Twenty-nine students from 22 different countries and 19 different church traditions earned post-graduate Certificates in Ecumenical Studies. They not only adapted to an ecumenical life but also adapted continuously to new developments and changing restrictions related to COVID-19.
“This generation has undoubtedly been challenged in every aspect by the historical moment we live in, facing constant changes resulting from the pandemic and adapting to it all,” reflected Rev. Karla Selene Evangelista Segoviano from Methodist Church of Mexico.
Given the reality of physical distancing across the world, Segoviano said it’s even more important to continue ecumenical work back home. “And another challenge in the Bossey experience was the lack of participants from Latin America, so now it is also a task for us to encourage and support other participants from Latin America more closely and to share our ecumenical experience,” she said. “In a context as diverse in all aspects as Mexico is, it is essential to share and create new experiences that lead us to increase the ecumenical family, without uniformity, but with unity.”
From COVID-19 restrictions to language barriers, from understanding new theologies to cultural differences, Bossey students worked through it all to form a closely-knit group. “It was a dream come true, meeting people from over 22 countries under one roof,” said Rev. Moses Jigba from the Republic of Sierra Leone and New Jerusalem Ministries International. “Many ideas were new to me. Too much information on a compressed time was a big challenge to overcome.”
But, Jigba added, by the time he graduated he was prepared to bring forth ideas he learned at Bossey to share with others. "These experiences gained will be well-implemented,” he said.
Sebastian Mense from the Federal Republic of Germany, Evangelical-Lutheran Church Württemberg, said cultural and political divisions were, at first, obstacles. “Some of the most difficult obstacles I have encountered were divides – not in theology but culture and politics that threaten a lived-out common witness and weaken the revelation we encounter in our one Lord, Jesus Christ,” he said. “Bossey has given me the opportunity to encounter truly different thinking and living in Christ that can only strengthen and broaden my own church back home.”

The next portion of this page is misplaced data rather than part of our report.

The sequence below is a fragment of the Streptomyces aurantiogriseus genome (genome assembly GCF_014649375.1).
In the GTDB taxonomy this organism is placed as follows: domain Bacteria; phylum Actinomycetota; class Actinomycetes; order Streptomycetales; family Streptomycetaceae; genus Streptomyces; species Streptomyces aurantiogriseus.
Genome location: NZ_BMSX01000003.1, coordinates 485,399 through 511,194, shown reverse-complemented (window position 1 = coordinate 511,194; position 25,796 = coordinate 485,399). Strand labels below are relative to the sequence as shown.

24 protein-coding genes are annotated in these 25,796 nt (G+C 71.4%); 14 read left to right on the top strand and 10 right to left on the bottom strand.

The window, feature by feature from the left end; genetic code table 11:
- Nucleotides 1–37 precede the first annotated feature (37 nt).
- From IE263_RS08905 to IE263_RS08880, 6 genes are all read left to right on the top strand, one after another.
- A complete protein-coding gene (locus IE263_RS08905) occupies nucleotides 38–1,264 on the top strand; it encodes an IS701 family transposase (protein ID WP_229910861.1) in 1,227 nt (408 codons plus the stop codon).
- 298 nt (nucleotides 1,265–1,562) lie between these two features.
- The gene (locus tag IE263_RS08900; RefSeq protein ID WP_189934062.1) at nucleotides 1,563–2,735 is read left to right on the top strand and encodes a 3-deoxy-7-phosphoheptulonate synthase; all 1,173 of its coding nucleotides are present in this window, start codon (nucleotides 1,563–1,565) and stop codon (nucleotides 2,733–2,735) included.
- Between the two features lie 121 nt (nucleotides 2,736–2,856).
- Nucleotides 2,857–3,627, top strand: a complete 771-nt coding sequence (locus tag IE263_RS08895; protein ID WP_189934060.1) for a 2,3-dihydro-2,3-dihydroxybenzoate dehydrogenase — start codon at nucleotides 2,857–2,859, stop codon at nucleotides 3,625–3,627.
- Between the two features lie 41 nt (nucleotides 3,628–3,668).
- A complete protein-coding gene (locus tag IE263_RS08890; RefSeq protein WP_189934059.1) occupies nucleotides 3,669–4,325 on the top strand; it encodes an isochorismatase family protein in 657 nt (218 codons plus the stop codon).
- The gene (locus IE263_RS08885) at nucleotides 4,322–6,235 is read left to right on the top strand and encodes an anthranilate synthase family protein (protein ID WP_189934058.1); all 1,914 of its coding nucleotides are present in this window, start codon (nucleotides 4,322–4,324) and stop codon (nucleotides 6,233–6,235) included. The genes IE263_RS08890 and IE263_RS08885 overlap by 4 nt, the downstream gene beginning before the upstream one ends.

Studying at Bossey helped the students live into their own definitions of Christian unity. “It also made clear that Christian unity and ecumenical work goes far beyond my own history, beyond Roman Catholic and Lutheran divides,” said Mense. “Our family is as colourful and diverse as humanity and my church needs to partake in this fullness at every level.”
Students also deeply appreciated being able to complete their rigorous studies amid the beautiful mountains of Switzerland. “Switzerland is my dream country,” said Phontip Phanthakitphaibun from the Church of Christ in Thailand. "It is a country that I have always dreamed of going to before death.”
Most important, she added, Bossey provided an opportunity to serve God in a broader way.
A day before their graduation ceremony, the students met online with representatives of some Roman dicasteries, including the Pontifical Council for Promoting Christian Unity, Dicastery for Promoting Integral Human Development and Pontifical Council for Interreligious Dialogue. They also took part via streaming in the Vespers presided over by Cardinal Kurt Koch for the closing of the Week of Prayer for Christian Unity.
“I will take my knowledge and experience gained at Bossey back to my home church and community,” she said. “I will share with them and make them understand, accept and respect other Christian denominations.”
Out into the world
As the students accepted their certificates, Rev. Fr Dr Lawrence Iwuamadi, academic dean of the Ecumenical Institute, advised them that the real impact of Bossey starts the moment one leaves Bossey. “If it is true that each academic year at Bossey is unique, the 2020-2021 academic year might be the most unique for obvious reasons,” he said. “Our hope and prayers for them: that they make the best of the knowledge they have acquired, their experiences, the rich friendships, the challenges and joys they have freely shared and exchanged in the past months, transforming them into meaningful foundations for future engagement in the pilgrimage of justice and peace in their communities and contexts.”
Iwuamadi added: “We pray that God guides their journeys back to their families, people and churches.”